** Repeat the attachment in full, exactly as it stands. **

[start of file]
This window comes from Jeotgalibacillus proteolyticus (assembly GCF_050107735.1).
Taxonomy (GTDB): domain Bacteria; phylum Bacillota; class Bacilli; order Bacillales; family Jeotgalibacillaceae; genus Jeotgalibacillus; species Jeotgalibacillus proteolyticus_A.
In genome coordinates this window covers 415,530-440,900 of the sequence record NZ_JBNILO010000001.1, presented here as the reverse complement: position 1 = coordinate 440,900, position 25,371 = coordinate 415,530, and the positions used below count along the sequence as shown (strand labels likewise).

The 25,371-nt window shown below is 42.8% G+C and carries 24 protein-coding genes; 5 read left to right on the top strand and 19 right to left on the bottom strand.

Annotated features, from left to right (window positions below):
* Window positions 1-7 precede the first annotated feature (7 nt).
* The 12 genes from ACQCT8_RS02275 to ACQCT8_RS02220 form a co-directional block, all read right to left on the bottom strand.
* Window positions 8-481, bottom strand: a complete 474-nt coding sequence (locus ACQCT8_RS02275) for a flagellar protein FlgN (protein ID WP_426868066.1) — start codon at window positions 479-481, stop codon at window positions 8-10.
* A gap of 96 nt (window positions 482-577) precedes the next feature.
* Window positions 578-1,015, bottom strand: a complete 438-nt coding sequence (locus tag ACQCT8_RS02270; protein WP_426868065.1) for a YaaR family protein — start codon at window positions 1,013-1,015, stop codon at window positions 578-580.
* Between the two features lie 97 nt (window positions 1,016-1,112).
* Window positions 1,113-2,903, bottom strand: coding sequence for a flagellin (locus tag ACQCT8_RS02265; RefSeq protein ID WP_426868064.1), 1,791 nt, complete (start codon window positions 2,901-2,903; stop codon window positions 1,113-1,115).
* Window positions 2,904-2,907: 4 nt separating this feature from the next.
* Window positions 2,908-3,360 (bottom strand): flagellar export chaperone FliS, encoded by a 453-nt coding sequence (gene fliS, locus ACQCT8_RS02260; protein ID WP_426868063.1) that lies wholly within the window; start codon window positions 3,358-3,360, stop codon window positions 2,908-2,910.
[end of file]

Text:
This window comes from Jeotgalibacillus proteolyticus (assembly GCF_050107735.1).
Taxonomy (GTDB): domain Bacteria; phylum Bacillota; class Bacilli; order Bacillales; family Jeotgalibacillaceae; genus Jeotgalibacillus; species Jeotgalibacillus proteolyticus_A.
In genome coordinates this window covers 415,530-440,900 of the sequence record NZ_JBNILO010000001.1, presented here as the reverse complement: position 1 = coordinate 440,900, position 25,371 = coordinate 415,530, and the positions used below count along the sequence as shown (strand labels likewise).

The 25,371-nt window shown below is 42.8% G+C and carries 24 protein-coding genes; 5 read left to right on the top strand and 19 right to left on the bottom strand.

Annotated features, from left to right (window positions below):
* Window positions 1-7 precede the first annotated feature (7 nt).
* The 12 genes from ACQCT8_RS02275 to ACQCT8_RS02220 form a co-directional block, all read right to left on the bottom strand.
* Window positions 8-481, bottom strand: a complete 474-nt coding sequence (locus ACQCT8_RS02275) for a flagellar protein FlgN (protein ID WP_426868066.1) — start codon at window positions 479-481, stop codon at window positions 8-10.
* A gap of 96 nt (window positions 482-577) precedes the next feature.
* Window positions 578-1,015, bottom strand: a complete 438-nt coding sequence (locus tag ACQCT8_RS02270; protein WP_426868065.1) for a YaaR family protein — start codon at window positions 1,013-1,015, stop codon at window positions 578-580.
* Between the two features lie 97 nt (window positions 1,016-1,112).
* Window positions 1,113-2,903, bottom strand: coding sequence for a flagellin (locus tag ACQCT8_RS02265; RefSeq protein ID WP_426868064.1), 1,791 nt, complete (start codon window positions 2,901-2,903; stop codon window positions 1,113-1,115).
* Window positions 2,904-2,907: 4 nt separating this feature from the next.
* Window positions 2,908-3,360 (bottom strand): flagellar export chaperone FliS, encoded by a 453-nt coding sequence (gene fliS, locus ACQCT8_RS02260; protein ID WP_426868063.1) that lies wholly within the window; start codon window positions 3,358-3,360, stop codon window positions 2,908-2,910.